This agreement entered into force upon the publishing of the papers on 13 December. It includes phased but rapid mutual withdrawals of forces from both the three Hodeida ports and the city. This will be achieved in the context of a governorate-wide ceasefire. The United Nations is asked to monitor the compliance of the parties to these commitments. I am sure this Council will want to address this requirement. A robust and competent monitoring regime is not just essential. It is also urgently needed. And both parties have told us they would welcome it and indeed depend upon it. At the instruction of the Secretary General relevant departments in New York and elsewhere are already active on the planning for urgent deployment subject to the decisions of this Council.
Hodeida has been the focus of international attention this year for a reason. Not only it is the center of gravity of this conflict but it is the vital lifeline for the humanitarian programme upon which millions of Yemenis depend. The ghastly prospect of famine has made solving Hodeida urgent and necessary. For this reason the precise nature of the agreed withdrawals revolve around humanitarian requirements. And allowing the UN the lead role in the ports is the vital first response. We must see this happen within days. The UN will take on a leading role in supporting Yemen Red Sea Ports Corporation in management and inspections at Hodeidah, Salif and Ras Isa ports, which will include enhanced monitoring by the UN Verification and Inspection Mechanism (UNVIM). The UN Country Team under the leadership of my colleague and friend Lise Grande has developed a plan seeking specific support from member states in the port.
Lise Grande and her agency colleagues have been integral to the shaping of agreements on Hodeida. Two of her colleagues were with us in Sweden. I am grateful to her and them. She and they will play a lead role in the civilian aspects of the deal. But I would like to stress here that Hodeida is an outlier. Very deliberately the arrangements agreed particularly as regards to governance intend to set no precedent. They are time bound. This is a humanitarian stop gap to save lives and turn the tide of war towards peace.
Parties have also reached a mutual understanding to ease the situation in Taïz with the prospect of opening of humanitarian corridors to allow the safe passage of goods and people across the front lines, the reduction of the fighting in the governorate, the deployment of deming operations and the release and exchange of prisoners. The parties in Sweden have agreed to the creation of a joint committee with the UN in the lead to make these things happen. That committee should meet soon and agree a plan to bring the massive urban center of Taïz back to temporary peace.
Before arriving in Sweden the parties agreed to the establishment of a joint committee to provide and plan for the mutual release of all prisoners. This was the first injunction by President Hadi who urged the United Nations to focus on the release of prisoners. This committee met frequently in Sweden, exchanging lists of over 15,000 prisoners. We are also very pleased to ha e the full support and involvement of ICRC. We hope for a mass exchange as soon as mid-January of as many as 4,000 prisoners.
We did not reach agreement on all items that were on the table in Sweden. We have yet to finalize agreements on the opening of Sana’a airport and on the measures needed to improve the operations and reach of the Central Bank of Yemen as a condition for the full payment of the salaries of all civil servants. We will continue to seek agreement.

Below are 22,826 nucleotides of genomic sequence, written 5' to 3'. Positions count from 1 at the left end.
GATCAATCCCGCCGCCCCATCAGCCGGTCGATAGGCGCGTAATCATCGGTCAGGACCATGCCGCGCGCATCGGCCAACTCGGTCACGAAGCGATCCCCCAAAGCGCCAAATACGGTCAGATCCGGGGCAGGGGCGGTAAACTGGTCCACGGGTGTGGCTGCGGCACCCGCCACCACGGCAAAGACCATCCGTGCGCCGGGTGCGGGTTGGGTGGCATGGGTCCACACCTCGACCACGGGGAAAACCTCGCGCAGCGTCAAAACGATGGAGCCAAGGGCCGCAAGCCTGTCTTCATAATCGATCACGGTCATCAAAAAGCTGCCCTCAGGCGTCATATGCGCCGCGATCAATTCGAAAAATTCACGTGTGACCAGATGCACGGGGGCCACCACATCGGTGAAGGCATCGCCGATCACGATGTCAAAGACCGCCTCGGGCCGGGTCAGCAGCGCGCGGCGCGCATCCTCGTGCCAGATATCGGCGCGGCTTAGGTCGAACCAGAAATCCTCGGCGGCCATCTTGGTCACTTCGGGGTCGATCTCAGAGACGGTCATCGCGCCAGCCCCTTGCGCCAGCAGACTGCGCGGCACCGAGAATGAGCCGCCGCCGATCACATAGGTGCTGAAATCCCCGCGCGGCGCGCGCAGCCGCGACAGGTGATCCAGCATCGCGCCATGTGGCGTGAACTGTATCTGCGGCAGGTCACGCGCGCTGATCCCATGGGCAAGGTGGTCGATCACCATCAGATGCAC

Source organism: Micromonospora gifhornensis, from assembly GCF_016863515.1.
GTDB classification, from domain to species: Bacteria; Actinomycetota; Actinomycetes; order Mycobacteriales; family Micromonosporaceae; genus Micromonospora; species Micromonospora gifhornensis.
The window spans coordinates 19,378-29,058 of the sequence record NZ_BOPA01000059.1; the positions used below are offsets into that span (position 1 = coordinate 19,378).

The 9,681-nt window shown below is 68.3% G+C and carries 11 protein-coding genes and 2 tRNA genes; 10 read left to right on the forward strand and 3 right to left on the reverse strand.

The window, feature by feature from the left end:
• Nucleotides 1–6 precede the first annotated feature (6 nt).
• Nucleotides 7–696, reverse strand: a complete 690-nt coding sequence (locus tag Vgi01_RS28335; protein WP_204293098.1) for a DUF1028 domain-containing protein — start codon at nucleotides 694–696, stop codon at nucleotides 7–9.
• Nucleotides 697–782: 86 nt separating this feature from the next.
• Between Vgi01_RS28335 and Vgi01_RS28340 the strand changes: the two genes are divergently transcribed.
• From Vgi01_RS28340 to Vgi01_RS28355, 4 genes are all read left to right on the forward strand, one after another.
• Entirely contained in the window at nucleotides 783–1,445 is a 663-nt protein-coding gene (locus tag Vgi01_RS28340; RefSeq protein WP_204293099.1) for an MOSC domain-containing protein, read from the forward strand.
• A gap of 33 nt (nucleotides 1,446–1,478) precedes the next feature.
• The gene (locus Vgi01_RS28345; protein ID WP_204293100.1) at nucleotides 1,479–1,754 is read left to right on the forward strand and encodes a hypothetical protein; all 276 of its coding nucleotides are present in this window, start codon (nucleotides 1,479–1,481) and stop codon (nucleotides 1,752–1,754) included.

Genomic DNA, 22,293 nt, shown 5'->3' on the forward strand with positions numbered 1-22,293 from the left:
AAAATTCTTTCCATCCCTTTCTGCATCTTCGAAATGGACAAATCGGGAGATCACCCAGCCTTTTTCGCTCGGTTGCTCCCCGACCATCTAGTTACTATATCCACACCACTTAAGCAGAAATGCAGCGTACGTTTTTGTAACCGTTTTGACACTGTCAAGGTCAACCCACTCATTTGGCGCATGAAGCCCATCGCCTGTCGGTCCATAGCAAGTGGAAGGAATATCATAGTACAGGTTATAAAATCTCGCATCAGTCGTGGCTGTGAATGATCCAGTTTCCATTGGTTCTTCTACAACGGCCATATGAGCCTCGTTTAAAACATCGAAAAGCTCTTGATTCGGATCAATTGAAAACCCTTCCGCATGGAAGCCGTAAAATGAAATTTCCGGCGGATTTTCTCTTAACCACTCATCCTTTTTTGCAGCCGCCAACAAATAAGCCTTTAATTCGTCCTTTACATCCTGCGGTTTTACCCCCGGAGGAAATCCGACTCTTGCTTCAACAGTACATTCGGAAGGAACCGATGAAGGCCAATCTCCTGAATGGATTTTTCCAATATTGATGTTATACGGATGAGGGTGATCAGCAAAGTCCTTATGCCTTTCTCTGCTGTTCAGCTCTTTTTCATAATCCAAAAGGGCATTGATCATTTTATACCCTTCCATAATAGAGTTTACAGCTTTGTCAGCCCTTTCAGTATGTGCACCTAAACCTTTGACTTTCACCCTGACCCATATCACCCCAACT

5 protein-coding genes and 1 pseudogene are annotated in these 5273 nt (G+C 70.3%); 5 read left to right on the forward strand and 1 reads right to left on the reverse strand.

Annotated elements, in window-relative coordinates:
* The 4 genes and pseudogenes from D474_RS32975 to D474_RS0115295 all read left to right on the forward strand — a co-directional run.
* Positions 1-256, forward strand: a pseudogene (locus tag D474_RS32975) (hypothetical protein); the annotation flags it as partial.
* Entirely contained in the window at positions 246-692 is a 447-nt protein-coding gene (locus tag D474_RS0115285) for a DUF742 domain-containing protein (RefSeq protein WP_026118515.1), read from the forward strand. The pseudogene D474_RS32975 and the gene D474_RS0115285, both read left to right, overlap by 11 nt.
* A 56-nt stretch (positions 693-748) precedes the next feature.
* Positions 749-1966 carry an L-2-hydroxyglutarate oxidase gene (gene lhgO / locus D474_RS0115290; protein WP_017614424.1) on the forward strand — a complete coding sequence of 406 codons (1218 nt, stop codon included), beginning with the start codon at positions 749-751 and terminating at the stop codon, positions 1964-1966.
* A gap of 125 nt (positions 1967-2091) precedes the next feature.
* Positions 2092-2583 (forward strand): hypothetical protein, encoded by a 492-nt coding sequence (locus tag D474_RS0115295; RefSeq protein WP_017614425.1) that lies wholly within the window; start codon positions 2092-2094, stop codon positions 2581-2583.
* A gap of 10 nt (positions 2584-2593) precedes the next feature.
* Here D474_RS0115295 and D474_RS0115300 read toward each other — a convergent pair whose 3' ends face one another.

Finally, but not least, parties have agreed to reconvene at the end of January. This particular point was raised by the UN Secretary-General with President Hadi.
In Sweden, parties have also discussed my Framework presented to you in June. The key principle of my Framework, based on the three references - the GCC initiative and its Implementation Mechanism, the outcomes of the National Dialogue Conference and relevant Security Council resolutions, including UNSCR 2216 (2015), is to restore state institutions and the state monopoly of force by providing a clear political future to all parties and all those who have a say in solving this conflict. And indeed to return Yemen to civil politics and peace.
Parties have agreed to discuss the Framework at the next round of consultations. I am extremely encouraged by this commitment. I am very pleased by the generally positive responses of the parties to this framework. Indeed I think it’s fair to say that Ansarullah are in agreement with the general tenor of all its elements. The Government of Yemen has some reservations which I understand and respect, indeed very much so. And the next step will be serious consideration of its suggestions when next the parties meet. I’m this
way we hope to move from the essentially humanitarian theme of Sweden to a first serious consideration of the issues that need to be addressed between the parties if this conflict in Yemen is to be resolved.
I also come before you today with a call for caution. Our collective achievements this week were indeed a significant step forward. But what’s in front of us is a daunting task. As ever the hard work starts now.
People ask us whether we can trust the parties to implement the agreements that they together made in Sweden. All of us no doubt have different views on this. My own is that this is not about whether we can trust one or the other on this or that commitment.
This is about helping them to make it happen and reporting success as well as failure. Verification is the key to building trust. And I personally hope that this Council will play a part in keeping international attention on the minutiae of the implementation of these agreements.